She went to the pharmacist and told him everything. She asked how she could control her symptoms for a few more weeks, but he had a better suggestion.

“I was telling him how I was feeling, and as I went on and on he said a new GP had started nearby,” she said. 

She was a new doctor in the area, so I’d never met her but that was how I am still here now.

At that point, Ms Morrison did not know you can go to a doctor who is not your own family doctor. And luckily as this doctor was new, her appointment books were open.

Within weeks, Ms Morrison was at University Hospital Limerick getting scans and X-rays of her lungs.

In June, she was diagnosed with both diabetes and lung cancer, hearing the final confirmation of lung cancer when she was already in the hospital with pneumonia.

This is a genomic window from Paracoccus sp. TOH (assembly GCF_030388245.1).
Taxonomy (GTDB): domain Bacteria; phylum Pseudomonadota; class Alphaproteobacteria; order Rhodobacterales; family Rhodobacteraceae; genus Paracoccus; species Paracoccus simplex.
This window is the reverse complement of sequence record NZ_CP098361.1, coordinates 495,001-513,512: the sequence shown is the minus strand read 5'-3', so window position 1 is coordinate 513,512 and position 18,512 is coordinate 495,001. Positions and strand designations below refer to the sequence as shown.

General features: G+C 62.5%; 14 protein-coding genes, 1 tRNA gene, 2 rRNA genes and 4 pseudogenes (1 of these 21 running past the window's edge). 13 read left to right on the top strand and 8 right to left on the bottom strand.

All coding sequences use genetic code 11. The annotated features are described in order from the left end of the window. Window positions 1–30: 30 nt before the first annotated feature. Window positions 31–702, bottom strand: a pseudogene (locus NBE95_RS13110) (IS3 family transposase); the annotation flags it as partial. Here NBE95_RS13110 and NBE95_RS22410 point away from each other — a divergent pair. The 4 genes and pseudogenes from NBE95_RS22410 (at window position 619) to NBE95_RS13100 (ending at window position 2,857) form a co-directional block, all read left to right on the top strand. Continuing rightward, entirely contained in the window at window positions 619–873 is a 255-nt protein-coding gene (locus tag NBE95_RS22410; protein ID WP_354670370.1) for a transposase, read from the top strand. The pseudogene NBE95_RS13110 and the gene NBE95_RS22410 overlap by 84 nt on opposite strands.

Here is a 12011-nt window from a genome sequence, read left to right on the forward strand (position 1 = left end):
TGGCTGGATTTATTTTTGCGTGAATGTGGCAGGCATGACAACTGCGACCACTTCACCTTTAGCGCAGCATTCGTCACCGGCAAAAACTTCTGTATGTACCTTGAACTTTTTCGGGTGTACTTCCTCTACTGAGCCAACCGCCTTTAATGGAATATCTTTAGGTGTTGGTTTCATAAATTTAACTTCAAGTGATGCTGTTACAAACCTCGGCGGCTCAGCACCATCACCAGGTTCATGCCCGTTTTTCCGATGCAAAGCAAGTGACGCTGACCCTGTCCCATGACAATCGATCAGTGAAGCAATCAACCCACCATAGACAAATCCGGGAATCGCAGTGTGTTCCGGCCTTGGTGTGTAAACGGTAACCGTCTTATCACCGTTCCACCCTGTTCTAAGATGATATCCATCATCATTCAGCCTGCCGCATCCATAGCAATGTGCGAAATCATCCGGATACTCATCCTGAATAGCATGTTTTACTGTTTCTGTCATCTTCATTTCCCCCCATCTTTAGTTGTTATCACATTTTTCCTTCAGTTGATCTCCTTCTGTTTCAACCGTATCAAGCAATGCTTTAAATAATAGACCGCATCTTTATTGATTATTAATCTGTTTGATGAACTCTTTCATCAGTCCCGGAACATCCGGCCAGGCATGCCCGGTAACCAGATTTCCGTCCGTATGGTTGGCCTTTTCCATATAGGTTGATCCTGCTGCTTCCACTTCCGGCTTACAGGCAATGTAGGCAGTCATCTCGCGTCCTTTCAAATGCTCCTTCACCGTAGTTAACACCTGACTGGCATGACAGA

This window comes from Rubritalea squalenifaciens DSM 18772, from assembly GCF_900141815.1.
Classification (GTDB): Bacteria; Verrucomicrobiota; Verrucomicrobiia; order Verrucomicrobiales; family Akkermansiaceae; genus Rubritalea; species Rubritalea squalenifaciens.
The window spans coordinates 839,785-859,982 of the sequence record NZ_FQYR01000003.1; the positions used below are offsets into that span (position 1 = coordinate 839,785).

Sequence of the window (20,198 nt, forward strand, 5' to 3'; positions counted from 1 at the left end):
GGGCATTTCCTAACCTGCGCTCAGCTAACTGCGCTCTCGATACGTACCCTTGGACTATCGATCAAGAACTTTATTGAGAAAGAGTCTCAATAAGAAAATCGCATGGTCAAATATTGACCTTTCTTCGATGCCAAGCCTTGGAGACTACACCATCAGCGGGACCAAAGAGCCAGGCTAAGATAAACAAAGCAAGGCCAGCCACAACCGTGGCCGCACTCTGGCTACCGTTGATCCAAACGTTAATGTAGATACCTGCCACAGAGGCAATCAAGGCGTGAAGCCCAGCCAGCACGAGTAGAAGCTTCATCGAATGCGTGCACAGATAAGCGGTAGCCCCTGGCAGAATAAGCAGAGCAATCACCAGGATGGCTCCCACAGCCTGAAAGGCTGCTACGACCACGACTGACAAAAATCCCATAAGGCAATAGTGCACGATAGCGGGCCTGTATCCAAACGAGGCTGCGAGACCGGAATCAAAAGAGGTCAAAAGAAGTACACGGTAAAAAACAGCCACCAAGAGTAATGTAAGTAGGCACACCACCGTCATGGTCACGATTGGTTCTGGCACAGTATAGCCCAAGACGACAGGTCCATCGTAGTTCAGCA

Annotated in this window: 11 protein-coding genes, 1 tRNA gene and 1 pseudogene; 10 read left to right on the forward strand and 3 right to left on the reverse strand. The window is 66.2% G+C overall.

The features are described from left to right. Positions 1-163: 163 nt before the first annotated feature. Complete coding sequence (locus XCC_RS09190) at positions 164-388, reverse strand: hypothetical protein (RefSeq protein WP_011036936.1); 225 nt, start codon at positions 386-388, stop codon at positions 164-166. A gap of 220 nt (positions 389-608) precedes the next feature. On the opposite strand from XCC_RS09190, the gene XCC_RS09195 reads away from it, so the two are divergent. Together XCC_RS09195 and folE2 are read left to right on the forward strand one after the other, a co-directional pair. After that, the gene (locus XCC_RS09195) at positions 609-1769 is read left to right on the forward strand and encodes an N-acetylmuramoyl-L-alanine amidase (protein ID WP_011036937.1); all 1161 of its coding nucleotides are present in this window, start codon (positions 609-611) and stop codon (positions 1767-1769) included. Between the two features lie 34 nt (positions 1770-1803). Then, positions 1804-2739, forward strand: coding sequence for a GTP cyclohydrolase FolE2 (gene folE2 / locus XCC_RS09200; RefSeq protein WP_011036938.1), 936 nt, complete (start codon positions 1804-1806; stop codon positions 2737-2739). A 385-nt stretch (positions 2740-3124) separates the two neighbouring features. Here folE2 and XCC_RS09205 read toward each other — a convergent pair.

“I was really still expecting diabetes. I was shocked, I couldn’t really believe it was lung cancer. I thought that was something for older people in their 60s and 70s,” she said.

Ms Morrison was told it was ‘non-smoke-related cancer’. She never asked what stage it was, she knows the lesion they found on her lungs was 5mm and she knows they took it out. That is enough for her.

That operation was in September 2018. Her children, then aged just seven and five, stayed in Limerick while she was in St James Hospital in Dublin for a week.

She said: “Dr Ronan Ryan was the one who told me they got everything, I was so delighted, I threw my arms around him. You wouldn’t be able to do that now.” 

Ms Morrison still gets regular scans, but no longer has to go to Dublin as a clinic runs in Limerick now to help reduce travel around the country.

Back then, she told very few people what she was going through, but now she thinks it is better to talk about cancer and reduce people’s fears.

“I didn’t talk to a lot of people about being sick, I used the Irish Cancer Society website, you can log on and read stories from other people who have cancer,” she said.